Yesterday, we visited the Chickamauga and Chattanooga Military Park which preserves a good portion of the areas where the battle for Chattanooga took place in 1863. These were crucial and viciously fought battles that ultimately saw the Union Forces prevail. The battles at Chickamauga, Chattanooga and Missionary Ridge were among those with the heaviest losses of combatants of the war for the number of those engaged. At the first engagement at Chickamauga, one Union Brigade lost more than 50 percent of its troop in two days of battle. One Confederate company was wiped out as it tried to assault a Union position equipped with muskets. It was its misfortune that the opposing Union troops happened to be one of the few equipped with the new repeating rifles that could fire seven times more rounds in the same time period compared to the musket. They refer to this as the fortunes of war.
In the end, temerity of the Confederate Commander and the vastly superior numbers of the Union forces finally defeated the Confederate forces at Missionary Ridge. This victory of the Union forces would soon allow the capture of Atlanta and control over much of the south by one of the Union Commanders at Chattanooga, General Sherman. He would become infamous in the South for his scorched earth policy. It would also be the beginning of the end for the Confederate Army led by General Lee.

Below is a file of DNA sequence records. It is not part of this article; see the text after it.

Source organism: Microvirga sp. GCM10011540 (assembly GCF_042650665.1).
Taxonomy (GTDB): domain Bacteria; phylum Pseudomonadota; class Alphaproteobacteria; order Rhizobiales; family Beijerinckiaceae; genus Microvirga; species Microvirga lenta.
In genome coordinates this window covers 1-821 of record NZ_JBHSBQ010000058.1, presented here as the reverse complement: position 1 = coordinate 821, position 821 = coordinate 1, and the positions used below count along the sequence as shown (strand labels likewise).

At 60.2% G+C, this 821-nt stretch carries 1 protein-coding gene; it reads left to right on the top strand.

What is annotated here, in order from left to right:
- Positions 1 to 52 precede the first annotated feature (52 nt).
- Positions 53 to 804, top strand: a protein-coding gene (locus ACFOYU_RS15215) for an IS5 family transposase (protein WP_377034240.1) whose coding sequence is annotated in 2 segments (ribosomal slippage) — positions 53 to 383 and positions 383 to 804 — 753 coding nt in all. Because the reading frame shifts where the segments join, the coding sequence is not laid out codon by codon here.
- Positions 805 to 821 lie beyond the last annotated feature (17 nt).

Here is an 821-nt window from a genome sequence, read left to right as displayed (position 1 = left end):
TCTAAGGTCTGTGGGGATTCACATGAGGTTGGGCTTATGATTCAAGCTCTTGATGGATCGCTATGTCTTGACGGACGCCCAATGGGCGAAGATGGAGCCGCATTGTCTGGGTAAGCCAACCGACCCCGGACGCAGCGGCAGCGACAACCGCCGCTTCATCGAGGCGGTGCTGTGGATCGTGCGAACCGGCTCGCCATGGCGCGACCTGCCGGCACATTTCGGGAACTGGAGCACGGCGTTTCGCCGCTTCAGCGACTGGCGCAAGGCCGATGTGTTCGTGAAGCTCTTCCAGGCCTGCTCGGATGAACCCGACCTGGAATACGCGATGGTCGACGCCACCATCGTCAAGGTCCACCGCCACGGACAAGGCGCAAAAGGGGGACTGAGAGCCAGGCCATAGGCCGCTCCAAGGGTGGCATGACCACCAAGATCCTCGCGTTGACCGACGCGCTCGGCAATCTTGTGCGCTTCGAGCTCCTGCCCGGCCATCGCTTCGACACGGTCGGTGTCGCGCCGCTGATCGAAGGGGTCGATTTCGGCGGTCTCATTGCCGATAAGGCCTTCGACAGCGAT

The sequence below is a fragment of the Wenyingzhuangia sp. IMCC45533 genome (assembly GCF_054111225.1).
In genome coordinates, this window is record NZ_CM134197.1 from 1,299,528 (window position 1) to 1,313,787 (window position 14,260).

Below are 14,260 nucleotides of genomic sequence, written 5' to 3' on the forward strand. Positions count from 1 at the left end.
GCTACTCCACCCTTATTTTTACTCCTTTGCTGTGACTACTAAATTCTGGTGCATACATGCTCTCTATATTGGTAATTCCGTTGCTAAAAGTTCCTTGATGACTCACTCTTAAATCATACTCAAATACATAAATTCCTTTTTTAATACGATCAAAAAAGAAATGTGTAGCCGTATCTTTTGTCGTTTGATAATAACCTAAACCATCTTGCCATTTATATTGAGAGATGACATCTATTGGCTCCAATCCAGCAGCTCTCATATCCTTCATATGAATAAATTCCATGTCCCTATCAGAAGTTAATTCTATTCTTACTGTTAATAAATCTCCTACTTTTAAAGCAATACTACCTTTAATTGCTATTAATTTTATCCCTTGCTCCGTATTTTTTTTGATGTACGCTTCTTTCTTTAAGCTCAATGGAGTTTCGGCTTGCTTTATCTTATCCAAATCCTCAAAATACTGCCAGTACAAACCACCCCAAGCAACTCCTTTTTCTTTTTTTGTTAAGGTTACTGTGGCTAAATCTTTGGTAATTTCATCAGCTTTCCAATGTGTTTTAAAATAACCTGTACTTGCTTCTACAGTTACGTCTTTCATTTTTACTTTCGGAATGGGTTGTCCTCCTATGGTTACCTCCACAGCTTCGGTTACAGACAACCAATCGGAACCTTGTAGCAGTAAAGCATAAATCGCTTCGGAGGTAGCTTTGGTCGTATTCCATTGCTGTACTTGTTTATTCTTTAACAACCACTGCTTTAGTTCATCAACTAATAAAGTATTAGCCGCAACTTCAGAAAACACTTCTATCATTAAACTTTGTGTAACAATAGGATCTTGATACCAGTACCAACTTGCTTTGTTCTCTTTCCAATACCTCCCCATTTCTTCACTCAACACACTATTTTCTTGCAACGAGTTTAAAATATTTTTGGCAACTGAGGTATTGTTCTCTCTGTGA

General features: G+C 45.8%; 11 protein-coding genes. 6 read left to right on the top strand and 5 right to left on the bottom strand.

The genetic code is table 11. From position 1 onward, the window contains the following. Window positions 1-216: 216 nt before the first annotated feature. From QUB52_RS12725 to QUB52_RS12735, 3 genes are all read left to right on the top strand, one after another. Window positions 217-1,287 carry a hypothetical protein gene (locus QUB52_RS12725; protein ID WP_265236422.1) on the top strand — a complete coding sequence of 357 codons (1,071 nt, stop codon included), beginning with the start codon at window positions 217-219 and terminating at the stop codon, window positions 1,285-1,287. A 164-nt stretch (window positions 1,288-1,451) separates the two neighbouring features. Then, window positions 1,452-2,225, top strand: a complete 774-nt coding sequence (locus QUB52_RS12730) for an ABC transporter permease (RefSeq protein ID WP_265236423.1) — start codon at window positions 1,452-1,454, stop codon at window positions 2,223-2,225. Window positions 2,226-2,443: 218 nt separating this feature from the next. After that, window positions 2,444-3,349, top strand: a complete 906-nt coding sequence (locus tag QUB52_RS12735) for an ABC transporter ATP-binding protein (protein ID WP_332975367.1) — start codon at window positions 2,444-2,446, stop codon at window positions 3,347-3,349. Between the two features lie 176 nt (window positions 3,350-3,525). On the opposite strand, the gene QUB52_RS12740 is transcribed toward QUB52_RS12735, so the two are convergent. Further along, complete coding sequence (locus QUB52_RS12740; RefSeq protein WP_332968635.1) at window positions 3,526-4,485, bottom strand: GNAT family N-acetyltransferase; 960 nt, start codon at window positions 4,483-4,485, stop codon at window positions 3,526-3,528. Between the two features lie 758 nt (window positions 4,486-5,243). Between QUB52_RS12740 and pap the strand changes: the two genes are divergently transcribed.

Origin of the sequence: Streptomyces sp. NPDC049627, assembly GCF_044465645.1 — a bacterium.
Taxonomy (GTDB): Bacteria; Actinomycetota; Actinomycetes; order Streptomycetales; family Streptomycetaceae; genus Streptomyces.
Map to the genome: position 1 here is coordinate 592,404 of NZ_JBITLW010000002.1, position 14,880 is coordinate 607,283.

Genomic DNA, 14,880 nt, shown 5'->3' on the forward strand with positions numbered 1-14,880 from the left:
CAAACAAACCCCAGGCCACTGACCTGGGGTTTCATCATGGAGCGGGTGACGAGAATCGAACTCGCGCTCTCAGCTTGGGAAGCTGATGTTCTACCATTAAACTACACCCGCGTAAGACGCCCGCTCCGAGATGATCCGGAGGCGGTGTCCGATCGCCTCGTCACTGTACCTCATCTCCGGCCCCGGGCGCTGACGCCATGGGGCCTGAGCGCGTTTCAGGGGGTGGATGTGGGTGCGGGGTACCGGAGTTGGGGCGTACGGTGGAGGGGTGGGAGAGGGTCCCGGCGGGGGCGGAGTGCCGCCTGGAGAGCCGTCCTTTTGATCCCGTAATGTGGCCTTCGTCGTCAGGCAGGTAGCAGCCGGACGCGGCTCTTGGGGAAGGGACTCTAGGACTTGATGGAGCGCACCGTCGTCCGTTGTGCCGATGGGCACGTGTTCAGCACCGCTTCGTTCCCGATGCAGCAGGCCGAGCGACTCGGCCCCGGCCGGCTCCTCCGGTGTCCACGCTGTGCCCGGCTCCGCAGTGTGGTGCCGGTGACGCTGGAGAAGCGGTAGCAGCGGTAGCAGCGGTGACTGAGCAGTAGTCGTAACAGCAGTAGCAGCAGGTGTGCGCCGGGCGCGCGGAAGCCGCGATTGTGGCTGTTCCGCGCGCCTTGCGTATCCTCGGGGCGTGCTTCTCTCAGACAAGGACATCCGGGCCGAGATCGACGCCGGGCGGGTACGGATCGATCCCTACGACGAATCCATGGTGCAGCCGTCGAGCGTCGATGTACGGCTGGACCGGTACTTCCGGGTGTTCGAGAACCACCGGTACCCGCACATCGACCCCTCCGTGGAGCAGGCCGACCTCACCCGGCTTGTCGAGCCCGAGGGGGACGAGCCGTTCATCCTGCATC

Both sides suffered devastating losses in the battles fought around Chattanooga. After the war, veterans groups from both sides began erecting monuments. In all, over 1400 monuments are located on the battlegrounds. The U S Congress recognized the importance of preserving these sites and the Chickamauga and Chattanooga Military Park became the first of a number of such parks dedicated to the battles of the Civil War.
Even after 150 years, it is still possible to feel the immensity of these struggles and wonder at the commitment of the average soldier who fought and died for what they believed in.
As part of immersion in this trip, I have been reading a book entitled: The Personal Reminiscences of General Robert E. Lee. It is very interesting to read what General Lee and his senior commanders were thinking, as we visited the sites of the battles and have the advantage of historical knowledge of the outcome that they could not know.
Next stop on our journey was Decatur, Al, where Anneke’s Aunt and Uncle reside. Another of the advantages to travel in an RV is the ability to spend some extended time with family without putting a strain on those visited. We camped in a metro park with very good facilities and also only minutes away from family. This park also had a bike trail along the river, which provided good exercise and a chance to see some local wildlife.
We enjoyed a very pleasant reunion, with great meals and a chance to catch up on what is going on. This visit also afforded us the chance to spend some time with Anneke’s cousin and her family as well.
I also took the opportunity to help with a few chores like splitting some fire wood. It was my first time using a log splitter and I am glad to say that I still have all of my fingers. The power of that machine was very impressive. We also visited an RV store to search for a part for their camper. Anneke’s Aunt and Uncle are also a bit of inspiration for us, as they spent six years on he road in an RV seeing their adopted country and loved every minute of the adventure.